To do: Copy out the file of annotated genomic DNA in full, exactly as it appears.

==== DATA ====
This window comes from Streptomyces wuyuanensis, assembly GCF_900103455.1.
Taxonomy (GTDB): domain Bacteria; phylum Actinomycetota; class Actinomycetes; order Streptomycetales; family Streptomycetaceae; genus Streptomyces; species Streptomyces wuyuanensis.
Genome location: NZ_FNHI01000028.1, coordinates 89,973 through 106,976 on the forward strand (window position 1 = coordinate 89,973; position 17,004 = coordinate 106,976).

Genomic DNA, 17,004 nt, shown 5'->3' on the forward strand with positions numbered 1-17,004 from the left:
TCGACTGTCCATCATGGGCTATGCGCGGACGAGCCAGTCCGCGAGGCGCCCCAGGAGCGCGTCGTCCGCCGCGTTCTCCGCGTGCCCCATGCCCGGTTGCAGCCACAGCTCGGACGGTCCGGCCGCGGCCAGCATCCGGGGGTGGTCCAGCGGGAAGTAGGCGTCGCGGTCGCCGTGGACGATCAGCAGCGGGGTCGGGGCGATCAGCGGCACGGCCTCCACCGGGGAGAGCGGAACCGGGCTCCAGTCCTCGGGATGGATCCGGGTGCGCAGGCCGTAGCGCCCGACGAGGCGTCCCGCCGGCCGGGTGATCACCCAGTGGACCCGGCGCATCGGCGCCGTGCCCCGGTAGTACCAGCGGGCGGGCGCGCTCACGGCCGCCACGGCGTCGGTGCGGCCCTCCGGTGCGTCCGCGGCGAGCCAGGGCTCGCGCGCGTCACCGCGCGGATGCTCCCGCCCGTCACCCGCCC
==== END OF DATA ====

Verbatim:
This window comes from Streptomyces wuyuanensis, assembly GCF_900103455.1.
Taxonomy (GTDB): domain Bacteria; phylum Actinomycetota; class Actinomycetes; order Streptomycetales; family Streptomycetaceae; genus Streptomyces; species Streptomyces wuyuanensis.
Genome location: NZ_FNHI01000028.1, coordinates 89,973 through 106,976 on the forward strand (window position 1 = coordinate 89,973; position 17,004 = coordinate 106,976).

Genomic DNA, 17,004 nt, shown 5'->3' on the forward strand with positions numbered 1-17,004 from the left:
TCGACTGTCCATCATGGGCTATGCGCGGACGAGCCAGTCCGCGAGGCGCCCCAGGAGCGCGTCGTCCGCCGCGTTCTCCGCGTGCCCCATGCCCGGTTGCAGCCACAGCTCGGACGGTCCGGCCGCGGCCAGCATCCGGGGGTGGTCCAGCGGGAAGTAGGCGTCGCGGTCGCCGTGGACGATCAGCAGCGGGGTCGGGGCGATCAGCGGCACGGCCTCCACCGGGGAGAGCGGAACCGGGCTCCAGTCCTCGGGATGGATCCGGGTGCGCAGGCCGTAGCGCCCGACGAGGCGTCCCGCCGGCCGGGTGATCACCCAGTGGACCCGGCGCATCGGCGCCGTGCCCCGGTAGTACCAGCGGGCGGGCGCGCTCACGGCCGCCACGGCGTCGGTGCGGCCCTCCGGTGCGTCCGCGGCGAGCCAGGGCTCGCGCGCGTCACCGCGCGGATGCTCCCGCCCGTCACCCGCCC